Interview: Hope Springs Eternal for Positive Panis

Monaco handed Olivier Panis his greatest day in Formula One seven years ago and the thrill of that lone win still drives him on.

Interview: Hope Springs Eternal for Positive Panis

Monaco handed Olivier Panis his greatest day in Formula One seven years ago and the thrill of that lone win still drives him on.

But while the 36-year-old Frenchman, a surprise winner in the rain with now-defunct Ligier in 1996, yearns to repeat the feat in Sunday's race, his hopes belong more in the realms of fantasy.

Toyota's current car is not looking like a dream machine. The oldest man on the grid was 18th in Thursday's first qualifying ahead of his Brazilian rookie teammate Cristiano Da Matta.

The only car slower than them on the tight and twisty circuit around the streets of the principality was the Sauber of Heinz-Harald Frentzen, who failed to complete a lap after the engine dumped oil across the track.

The day left Panis, usually one of the sport's eternal optimists, struggling to find a positive.

"We worked really hard to improve the balance of the car but we haven't found the grip, just like the last Grand Prix in Austria," he said in an interview. "I think what we need to do is work really hard together to improve the car. I think we can.

"Some people have already improved their cars, that's why we are going a little bit backwards at the moment. I think the development of the car is not quick enough," he added.

Pressure Problems

While Toyota have scored points this season, with da Matta sixth in Spain, Panis has had five non finishes in his six starts, despite being the only driver to have outqualified his teammate in every race.

Toyota can hardly blame Panis, suspension and gearbox failures putting him out of the running in the last two races and fuel pressure problems in the first two.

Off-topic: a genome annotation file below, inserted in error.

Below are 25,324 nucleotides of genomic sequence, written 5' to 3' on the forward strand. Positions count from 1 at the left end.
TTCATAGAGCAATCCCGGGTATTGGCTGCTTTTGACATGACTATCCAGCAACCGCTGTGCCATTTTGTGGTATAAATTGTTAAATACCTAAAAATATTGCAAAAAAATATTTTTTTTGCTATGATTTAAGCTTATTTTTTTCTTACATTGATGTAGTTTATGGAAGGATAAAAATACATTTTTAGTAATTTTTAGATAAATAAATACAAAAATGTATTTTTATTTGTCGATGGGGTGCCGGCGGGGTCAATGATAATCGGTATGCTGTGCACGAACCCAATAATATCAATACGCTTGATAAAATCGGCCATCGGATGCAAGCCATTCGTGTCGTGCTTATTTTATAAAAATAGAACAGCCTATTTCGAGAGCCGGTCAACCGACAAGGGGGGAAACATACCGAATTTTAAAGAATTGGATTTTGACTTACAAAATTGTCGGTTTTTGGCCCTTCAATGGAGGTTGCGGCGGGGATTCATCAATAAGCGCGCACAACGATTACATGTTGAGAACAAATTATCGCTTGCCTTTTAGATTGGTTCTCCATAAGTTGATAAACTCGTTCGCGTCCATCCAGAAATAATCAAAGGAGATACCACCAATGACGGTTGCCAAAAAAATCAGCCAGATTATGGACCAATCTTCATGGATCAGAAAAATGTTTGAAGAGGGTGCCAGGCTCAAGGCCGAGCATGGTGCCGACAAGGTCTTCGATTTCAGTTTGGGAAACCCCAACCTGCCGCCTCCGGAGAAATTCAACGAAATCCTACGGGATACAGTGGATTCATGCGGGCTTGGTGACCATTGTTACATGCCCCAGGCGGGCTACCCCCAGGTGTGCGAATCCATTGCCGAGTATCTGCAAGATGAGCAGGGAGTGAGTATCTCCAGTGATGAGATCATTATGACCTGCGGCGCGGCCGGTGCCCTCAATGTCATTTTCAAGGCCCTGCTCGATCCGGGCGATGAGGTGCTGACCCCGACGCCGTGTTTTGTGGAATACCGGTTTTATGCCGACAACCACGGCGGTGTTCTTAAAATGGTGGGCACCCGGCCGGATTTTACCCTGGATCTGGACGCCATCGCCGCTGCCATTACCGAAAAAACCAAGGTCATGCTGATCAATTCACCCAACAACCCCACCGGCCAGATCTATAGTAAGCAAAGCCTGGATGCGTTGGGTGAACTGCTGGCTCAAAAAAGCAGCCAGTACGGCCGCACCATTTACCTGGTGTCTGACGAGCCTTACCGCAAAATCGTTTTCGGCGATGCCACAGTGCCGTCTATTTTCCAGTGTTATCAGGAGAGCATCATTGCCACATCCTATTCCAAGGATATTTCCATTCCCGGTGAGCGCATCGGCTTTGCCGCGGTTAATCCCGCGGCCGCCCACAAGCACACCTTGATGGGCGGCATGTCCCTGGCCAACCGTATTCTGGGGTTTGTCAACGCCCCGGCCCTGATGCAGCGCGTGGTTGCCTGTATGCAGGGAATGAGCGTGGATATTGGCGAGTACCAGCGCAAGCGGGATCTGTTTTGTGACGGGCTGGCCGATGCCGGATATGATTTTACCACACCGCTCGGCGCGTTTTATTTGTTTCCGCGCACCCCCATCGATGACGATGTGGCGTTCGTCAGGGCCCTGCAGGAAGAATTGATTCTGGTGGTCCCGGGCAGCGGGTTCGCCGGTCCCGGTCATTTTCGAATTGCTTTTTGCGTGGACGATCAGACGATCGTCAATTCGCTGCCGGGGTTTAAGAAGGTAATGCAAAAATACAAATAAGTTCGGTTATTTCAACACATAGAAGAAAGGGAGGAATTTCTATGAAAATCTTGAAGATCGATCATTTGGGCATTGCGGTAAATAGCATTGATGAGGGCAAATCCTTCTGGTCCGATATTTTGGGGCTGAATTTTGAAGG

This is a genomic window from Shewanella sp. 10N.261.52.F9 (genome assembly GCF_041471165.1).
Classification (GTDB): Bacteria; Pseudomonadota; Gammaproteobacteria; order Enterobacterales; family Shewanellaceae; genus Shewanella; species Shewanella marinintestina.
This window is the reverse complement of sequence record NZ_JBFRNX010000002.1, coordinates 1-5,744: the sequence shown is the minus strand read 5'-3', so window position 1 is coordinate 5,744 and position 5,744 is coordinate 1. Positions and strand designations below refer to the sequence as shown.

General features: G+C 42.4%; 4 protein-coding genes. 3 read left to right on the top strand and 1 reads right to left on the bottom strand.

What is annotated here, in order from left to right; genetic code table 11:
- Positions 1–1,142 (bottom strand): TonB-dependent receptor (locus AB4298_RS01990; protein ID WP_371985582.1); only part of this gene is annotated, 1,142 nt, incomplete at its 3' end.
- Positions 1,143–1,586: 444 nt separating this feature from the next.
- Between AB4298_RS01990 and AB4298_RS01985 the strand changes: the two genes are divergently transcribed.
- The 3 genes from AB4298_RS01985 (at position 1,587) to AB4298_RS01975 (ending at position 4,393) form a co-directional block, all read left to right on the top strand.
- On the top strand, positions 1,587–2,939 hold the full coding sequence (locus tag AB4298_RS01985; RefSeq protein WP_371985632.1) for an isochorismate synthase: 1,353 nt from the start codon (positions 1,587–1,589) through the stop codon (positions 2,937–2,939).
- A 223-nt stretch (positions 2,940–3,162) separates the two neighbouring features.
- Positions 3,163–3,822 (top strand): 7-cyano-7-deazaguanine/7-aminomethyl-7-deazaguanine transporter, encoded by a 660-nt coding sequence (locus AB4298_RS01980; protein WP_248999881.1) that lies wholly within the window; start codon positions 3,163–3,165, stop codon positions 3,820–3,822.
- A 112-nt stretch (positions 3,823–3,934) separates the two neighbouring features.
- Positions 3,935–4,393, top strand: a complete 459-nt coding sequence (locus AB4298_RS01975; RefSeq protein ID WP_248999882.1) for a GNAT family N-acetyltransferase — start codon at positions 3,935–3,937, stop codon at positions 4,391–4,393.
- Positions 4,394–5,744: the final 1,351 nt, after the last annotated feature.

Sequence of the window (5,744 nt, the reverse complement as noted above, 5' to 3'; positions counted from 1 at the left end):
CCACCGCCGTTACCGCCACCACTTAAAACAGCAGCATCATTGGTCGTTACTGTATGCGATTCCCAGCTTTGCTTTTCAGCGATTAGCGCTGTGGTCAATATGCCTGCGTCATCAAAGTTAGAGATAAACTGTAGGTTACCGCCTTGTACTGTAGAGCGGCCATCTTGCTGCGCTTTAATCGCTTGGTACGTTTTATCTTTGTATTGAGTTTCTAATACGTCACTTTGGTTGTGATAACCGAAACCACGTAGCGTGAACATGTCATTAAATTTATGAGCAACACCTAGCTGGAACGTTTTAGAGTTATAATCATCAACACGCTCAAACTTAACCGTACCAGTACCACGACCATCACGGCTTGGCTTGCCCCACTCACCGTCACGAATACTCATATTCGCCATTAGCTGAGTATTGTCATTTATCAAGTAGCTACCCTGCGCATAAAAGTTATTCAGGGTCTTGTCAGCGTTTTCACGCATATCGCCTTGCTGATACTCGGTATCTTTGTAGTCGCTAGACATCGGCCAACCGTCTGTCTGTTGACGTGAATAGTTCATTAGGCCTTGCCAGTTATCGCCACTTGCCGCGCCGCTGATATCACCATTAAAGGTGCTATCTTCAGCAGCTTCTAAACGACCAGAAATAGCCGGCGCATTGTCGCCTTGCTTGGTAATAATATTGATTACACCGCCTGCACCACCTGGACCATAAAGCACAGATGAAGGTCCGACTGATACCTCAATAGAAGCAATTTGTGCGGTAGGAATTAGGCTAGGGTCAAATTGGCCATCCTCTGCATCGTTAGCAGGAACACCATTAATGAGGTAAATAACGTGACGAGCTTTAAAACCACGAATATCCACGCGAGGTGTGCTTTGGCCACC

Monaco is a race where drivers skim the barriers, power through hairpin corners and blast from the Mediterranean sunshine into the darkness of the tunnel. It requires faith.

"The one thing that is very important for Monaco is that you need to be confident with the car to push 100 percent," said Panis. "If we find a good balance to be confident then maybe we can have a good race because here the most important thing is to be there at the end."

It is an old racing adage that to finish first, first you have to finish. Panis, even though he believes miracles are best left for religious shrines, is proof that great things come to those who wait.

Only four cars finished in 1996 - still a Formula One record - and the race was stopped after two hours on the 75th of 78 scheduled laps.

"It was a long time ago," said Panis. "I have great memories but now I really want to do it again, that's why I stay in Formula One and why I am so motivated to win again.

"I think it is every driver's dream to win Monaco. It is such a special circuit, such a special atmosphere. It is so difficult. If you win, you feel you have made a big effort. Everybody wants to win this one.

"You need to compromise, to be confident and to be at the finish. It is not easy to do it, really."

Panis, now the only French driver left in Formula One, says his affection for the tiny principality has its limits.

"I like the place, particularly at race time, but to live here all season is not my way," he said. "I pay French tax. There is no point living here in a small apartment and paying French tax. I live in Grenoble and have a big house."

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